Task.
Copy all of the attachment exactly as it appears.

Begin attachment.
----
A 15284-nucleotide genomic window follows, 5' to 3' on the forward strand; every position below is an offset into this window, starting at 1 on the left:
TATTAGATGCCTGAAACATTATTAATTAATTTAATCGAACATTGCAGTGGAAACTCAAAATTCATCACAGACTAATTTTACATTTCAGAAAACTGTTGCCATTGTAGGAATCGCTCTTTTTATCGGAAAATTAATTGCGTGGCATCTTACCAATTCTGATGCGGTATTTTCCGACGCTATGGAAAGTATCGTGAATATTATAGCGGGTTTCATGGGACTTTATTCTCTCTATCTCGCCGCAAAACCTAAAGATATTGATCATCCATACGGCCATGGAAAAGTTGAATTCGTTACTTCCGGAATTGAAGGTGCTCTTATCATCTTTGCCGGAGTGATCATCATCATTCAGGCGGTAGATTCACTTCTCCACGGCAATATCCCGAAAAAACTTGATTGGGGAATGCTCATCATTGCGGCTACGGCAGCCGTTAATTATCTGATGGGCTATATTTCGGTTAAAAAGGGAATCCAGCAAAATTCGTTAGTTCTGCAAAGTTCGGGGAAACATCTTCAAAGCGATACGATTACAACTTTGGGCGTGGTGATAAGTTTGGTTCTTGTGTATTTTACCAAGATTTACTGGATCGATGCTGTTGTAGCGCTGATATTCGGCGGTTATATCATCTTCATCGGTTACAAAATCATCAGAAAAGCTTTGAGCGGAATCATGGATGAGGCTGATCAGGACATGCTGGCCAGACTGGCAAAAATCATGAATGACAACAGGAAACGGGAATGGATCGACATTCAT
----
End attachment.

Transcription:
A 15284-nucleotide genomic window follows, 5' to 3' on the forward strand; every position below is an offset into this window, starting at 1 on the left:
TATTAGATGCCTGAAACATTATTAATTAATTTAATCGAACATTGCAGTGGAAACTCAAAATTCATCACAGACTAATTTTACATTTCAGAAAACTGTTGCCATTGTAGGAATCGCTCTTTTTATCGGAAAATTAATTGCGTGGCATCTTACCAATTCTGATGCGGTATTTTCCGACGCTATGGAAAGTATCGTGAATATTATAGCGGGTTTCATGGGACTTTATTCTCTCTATCTCGCCGCAAAACCTAAAGATATTGATCATCCATACGGCCATGGAAAAGTTGAATTCGTTACTTCCGGAATTGAAGGTGCTCTTATCATCTTTGCCGGAGTGATCATCATCATTCAGGCGGTAGATTCACTTCTCCACGGCAATATCCCGAAAAAACTTGATTGGGGAATGCTCATCATTGCGGCTACGGCAGCCGTTAATTATCTGATGGGCTATATTTCGGTTAAAAAGGGAATCCAGCAAAATTCGTTAGTTCTGCAAAGTTCGGGGAAACATCTTCAAAGCGATACGATTACAACTTTGGGCGTGGTGATAAGTTTGGTTCTTGTGTATTTTACCAAGATTTACTGGATCGATGCTGTTGTAGCGCTGATATTCGGCGGTTATATCATCTTCATCGGTTACAAAATCATCAGAAAAGCTTTGAGCGGAATCATGGATGAGGCTGATCAGGACATGCTGGCCAGACTGGCAAAAATCATGAATGACAACAGGAAACGGGAATGGATCGACATTCAT